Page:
In 1977, Jim graduated from college and was promptly hired by Associated Press. We knew right away that our days in Michigan were numbered. His first assignment after he left the Detroit Bureau was Washington, D.C. We didn’t know how we would survive there on a nonprofit salary, but we didn’t need to worry. Within a few weeks, he was offered a position in Philadelphia, which we jumped at.
I loved Philly right away. We researched neighborhoods to buy in and found Mt. Airy. According to Time Magazine, Mt. Airy was one of the few racially stable residential neighborhoods in the city. It offered a great elementary school, a mix of ethnic and racial groups, affordable housing, and a train station that would deliver Jim almost door to door to his office in what was the Bulletin Building at that time.
I loved it when we got there to look for houses, although I was confused at the mess the streets were in. I remember even asking the realtor if there was a trash strike going on. We were from Detroit, for heaven’s sake, and that city was no where as filthy as Philadelphia.
Trash aside, we found a house on Mt. Pleasant Avenue, right at the K bus stop. It was a Victorian twin, totally rehabed, at the top of the hill. From our third floor bedroom, we had a glorious view of the entire northwest section of Philly. I was so happy there.
Eventually, I found a job in the OR at Hahnemann University Hospital. It was a place where the city’s poor went for care, in addition to city workers, police officers, others injured on the job. I worked graveyard, so you know I saw things I would never see in a community hospital. It was definitely a job for a young person, although I understand my coworker, Dora, who was at least forty five then, (sorry Dora), is still working there, thirty years later!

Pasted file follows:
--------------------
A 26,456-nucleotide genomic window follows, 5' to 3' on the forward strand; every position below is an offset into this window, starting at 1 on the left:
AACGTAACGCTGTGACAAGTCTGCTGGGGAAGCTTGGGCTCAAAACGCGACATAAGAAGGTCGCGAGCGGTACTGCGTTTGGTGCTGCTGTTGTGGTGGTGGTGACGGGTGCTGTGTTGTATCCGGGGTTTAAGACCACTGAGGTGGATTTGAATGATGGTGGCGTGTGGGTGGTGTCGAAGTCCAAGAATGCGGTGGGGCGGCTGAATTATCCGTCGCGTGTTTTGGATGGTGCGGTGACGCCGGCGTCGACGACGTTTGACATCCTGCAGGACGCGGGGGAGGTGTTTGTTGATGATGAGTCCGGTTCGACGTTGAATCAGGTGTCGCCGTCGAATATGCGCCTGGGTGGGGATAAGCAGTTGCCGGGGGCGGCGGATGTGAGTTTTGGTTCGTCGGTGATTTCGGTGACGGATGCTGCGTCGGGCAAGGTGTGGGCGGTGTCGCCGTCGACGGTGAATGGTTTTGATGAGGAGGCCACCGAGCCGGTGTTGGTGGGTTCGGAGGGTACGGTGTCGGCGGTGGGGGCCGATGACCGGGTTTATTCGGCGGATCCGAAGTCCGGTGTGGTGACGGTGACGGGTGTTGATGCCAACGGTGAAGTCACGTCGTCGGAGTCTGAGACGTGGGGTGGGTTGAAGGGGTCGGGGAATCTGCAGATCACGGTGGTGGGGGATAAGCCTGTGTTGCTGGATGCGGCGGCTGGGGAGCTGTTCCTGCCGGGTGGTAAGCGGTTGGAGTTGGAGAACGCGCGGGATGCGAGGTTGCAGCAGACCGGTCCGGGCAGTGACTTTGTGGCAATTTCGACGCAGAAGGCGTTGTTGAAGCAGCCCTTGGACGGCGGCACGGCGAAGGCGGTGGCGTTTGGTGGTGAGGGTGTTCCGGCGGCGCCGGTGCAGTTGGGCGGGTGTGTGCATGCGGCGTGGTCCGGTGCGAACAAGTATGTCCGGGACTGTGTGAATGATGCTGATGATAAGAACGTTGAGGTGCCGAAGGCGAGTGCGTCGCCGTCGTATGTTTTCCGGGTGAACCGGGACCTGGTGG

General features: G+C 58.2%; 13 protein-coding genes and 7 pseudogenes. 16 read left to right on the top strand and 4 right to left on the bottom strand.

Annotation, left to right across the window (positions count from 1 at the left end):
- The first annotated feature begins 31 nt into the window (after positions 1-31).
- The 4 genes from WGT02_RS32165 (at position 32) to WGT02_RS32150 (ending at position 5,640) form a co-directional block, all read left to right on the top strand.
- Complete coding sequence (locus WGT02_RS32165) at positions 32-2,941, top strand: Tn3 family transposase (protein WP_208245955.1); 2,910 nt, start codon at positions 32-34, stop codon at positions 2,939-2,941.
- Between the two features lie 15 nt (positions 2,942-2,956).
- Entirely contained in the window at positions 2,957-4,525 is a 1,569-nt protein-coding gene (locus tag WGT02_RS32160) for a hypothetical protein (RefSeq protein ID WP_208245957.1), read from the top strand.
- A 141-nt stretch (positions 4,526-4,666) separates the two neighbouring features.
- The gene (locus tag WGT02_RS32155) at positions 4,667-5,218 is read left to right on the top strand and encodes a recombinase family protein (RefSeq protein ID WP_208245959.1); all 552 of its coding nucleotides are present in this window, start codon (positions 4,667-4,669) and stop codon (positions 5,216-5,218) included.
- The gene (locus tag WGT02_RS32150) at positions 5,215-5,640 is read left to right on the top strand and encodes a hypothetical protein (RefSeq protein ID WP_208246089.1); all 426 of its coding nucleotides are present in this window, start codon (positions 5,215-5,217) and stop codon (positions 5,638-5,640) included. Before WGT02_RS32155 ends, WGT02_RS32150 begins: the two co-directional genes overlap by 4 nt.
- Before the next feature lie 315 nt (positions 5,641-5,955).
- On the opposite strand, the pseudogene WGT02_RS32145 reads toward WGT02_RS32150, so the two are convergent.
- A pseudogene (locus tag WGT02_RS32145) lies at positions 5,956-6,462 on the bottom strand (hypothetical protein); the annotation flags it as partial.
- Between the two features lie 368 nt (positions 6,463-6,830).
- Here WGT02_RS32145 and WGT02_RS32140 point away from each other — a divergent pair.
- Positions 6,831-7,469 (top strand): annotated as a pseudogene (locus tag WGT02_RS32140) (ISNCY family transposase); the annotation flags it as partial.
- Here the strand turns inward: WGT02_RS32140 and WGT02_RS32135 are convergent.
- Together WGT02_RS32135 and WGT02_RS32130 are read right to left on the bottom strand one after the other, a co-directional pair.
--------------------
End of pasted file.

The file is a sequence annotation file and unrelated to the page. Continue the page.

One of the anesthesia people, Greg, and his wife, Linda, who worked in the recovery room, left shortly after I did, and went to Rancocas, which is now Lourdes. In 1993, I joined the nursing staff there. I worked there until the nursing staff went on strike in 2004, when I opened Woolbearers. Many of the staff remained my close friends, and last Friday, Jan had a going away party for me. I had a great time laughing at shared memories. It was definitely bittersweet saying good bye to a great group of people.
This is Dawn’s back, Linda and Greg, and my charge nurse for many years, Etta.
Jan and Bea, the Orthopedic Team, with Mrs. Williams, our supervisor, and Etta.
Mrs. Williams, who calls me Sugee, me, and Etta.
Bobby and Karen, Tim and his wife, Mattie and once again, Mrs. Williams, our hostess Jan, and Lynne.